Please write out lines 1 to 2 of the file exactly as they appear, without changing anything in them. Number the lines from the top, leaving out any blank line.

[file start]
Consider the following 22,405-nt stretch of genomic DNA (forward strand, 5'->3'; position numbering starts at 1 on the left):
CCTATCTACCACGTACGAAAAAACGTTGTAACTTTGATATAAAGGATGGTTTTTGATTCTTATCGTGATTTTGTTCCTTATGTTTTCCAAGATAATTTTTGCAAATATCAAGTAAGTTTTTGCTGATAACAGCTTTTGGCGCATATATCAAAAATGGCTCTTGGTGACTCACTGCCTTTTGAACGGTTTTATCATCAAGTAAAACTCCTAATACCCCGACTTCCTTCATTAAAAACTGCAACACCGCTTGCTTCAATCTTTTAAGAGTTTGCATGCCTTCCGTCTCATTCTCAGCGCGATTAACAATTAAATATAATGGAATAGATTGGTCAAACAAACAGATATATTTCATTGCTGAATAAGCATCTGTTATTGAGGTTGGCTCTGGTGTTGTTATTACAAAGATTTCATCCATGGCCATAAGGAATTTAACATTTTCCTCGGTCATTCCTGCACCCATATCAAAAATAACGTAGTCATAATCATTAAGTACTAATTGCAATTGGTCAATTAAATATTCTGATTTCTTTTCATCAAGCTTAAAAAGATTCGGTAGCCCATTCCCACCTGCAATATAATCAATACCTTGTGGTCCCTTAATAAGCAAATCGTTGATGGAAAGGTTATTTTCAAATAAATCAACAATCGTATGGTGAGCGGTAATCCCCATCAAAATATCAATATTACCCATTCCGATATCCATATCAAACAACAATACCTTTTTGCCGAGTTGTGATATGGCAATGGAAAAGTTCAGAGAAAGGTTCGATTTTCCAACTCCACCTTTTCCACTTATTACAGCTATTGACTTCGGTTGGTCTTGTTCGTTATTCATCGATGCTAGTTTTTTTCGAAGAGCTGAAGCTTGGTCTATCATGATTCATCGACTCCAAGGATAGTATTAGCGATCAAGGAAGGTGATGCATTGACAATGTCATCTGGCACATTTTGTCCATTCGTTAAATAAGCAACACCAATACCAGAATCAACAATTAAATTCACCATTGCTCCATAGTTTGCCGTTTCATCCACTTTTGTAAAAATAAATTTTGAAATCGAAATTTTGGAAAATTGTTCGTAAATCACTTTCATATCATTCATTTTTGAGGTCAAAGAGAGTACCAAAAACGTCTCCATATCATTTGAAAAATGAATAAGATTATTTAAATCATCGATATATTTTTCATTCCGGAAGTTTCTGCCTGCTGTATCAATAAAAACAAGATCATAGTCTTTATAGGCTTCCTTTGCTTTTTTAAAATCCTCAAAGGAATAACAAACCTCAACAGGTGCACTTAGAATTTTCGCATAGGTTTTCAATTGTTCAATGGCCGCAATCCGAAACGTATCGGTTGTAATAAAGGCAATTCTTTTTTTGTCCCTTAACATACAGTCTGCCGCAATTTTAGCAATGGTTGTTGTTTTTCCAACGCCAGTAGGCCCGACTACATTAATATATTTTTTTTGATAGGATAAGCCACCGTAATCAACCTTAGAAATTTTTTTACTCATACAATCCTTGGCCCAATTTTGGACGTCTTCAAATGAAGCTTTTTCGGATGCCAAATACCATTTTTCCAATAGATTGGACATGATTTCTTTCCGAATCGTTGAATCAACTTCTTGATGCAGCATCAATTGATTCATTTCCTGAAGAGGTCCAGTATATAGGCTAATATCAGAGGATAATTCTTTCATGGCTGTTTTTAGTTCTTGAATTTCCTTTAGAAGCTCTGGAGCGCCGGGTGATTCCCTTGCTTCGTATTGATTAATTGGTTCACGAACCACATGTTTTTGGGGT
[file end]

Consider the following 22,405-nt stretch of genomic DNA (forward strand, 5'->3'; position numbering starts at 1 on the left):
CCTATCTACCACGTACGAAAAAACGTTGTAACTTTGATATAAAGGATGGTTTTTGATTCTTATCGTGATTTTGTTCCTTATGTTTTCCAAGATAATTTTTGCAAATATCAAGTAAGTTTTTGCTGATAACAGCTTTTGGCGCATATATCAAAAATGGCTCTTGGTGACTCACTGCCTTTTGAACGGTTTTATCATCAAGTAAAACTCCTAATACCCCGACTTCCTTCATTAAAAACTGCAACACCGCTTGCTTCAATCTTTTAAGAGTTTGCATGCCTTCCGTCTCATTCTCAGCGCGATTAACAATTAAATATAATGGAATAGATTGGTCAAACAAACAGATATATTTCATTGCTGAATAAGCATCTGTTATTGAGGTTGGCTCTGGTGTTGTTATTACAAAGATTTCATCCATGGCCATAAGGAATTTAACATTTTCCTCGGTCATTCCTGCACCCATATCAAAAATAACGTAGTCATAATCATTAAGTACTAATTGCAATTGGTCAATTAAATATTCTGATTTCTTTTCATCAAGCTTAAAAAGATTCGGTAGCCCATTCCCACCTGCAATATAATCAATACCTTGTGGTCCCTTAATAAGCAAATCGTTGATGGAAAGGTTATTTTCAAATAAATCAACAATCGTATGGTGAGCGGTAATCCCCATCAAAATATCAATATTACCCATTCCGATATCCATATCAAACAACAATACCTTTTTGCCGAGTTGTGATATGGCAATGGAAAAGTTCAGAGAAAGGTTCGATTTTCCAACTCCACCTTTTCCACTTATTACAGCTATTGACTTCGGTTGGTCTTGTTCGTTATTCATCGATGCTAGTTTTTTTCGAAGAGCTGAAGCTTGGTCTATCATGATTCATCGACTCCAAGGATAGTATTAGCGATCAAGGAAGGTGATGCATTGACAATGTCATCTGGCACATTTTGTCCATTCGTTAAATAAGCAACACCAATACCAGAATCAACAATTAAATTCACCATTGCTCCATAGTTTGCCGTTTCATCCACTTTTGTAAAAATAAATTTTGAAATCGAAATTTTGGAAAATTGTTCGTAAATCACTTTCATATCATTCATTTTTGAGGTCAAAGAGAGTACCAAAAACGTCTCCATATCATTTGAAAAATGAATAAGATTATTTAAATCATCGATATATTTTTCATTCCGGAAGTTTCTGCCTGCTGTATCAATAAAAACAAGATCATAGTCTTTATAGGCTTCCTTTGCTTTTTTAAAATCCTCAAAGGAATAACAAACCTCAACAGGTGCACTTAGAATTTTCGCATAGGTTTTCAATTGTTCAATGGCCGCAATCCGAAACGTATCGGTTGTAATAAAGGCAATTCTTTTTTTGTCCCTTAACATACAGTCTGCCGCAATTTTAGCAATGGTTGTTGTTTTTCCAACGCCAGTAGGCCCGACTACATTAATATATTTTTTTTGATAGGATAAGCCACCGTAATCAACCTTAGAAATTTTTTTACTCATACAATCCTTGGCCCAATTTTGGACGTCTTCAAATGAAGCTTTTTCGGATGCCAAATACCATTTTTCCAATAGATTGGACATGATTTCTTTCCGAATCGTTGAATCAACTTCTTGATGCAGCATCAATTGATTCATTTCCTGAAGAGGTCCAGTATATAGGCTAATATCAGAGGATAATTCTTTCATGGCTGTTTTTAGTTCTTGAATTTCCTTTAGAAGCTCTGGAGCGCCGGGTGATTCCCTTGCTTCGTATTGATTAATTGGTTCACGAACCACATGTTTTTGGGGT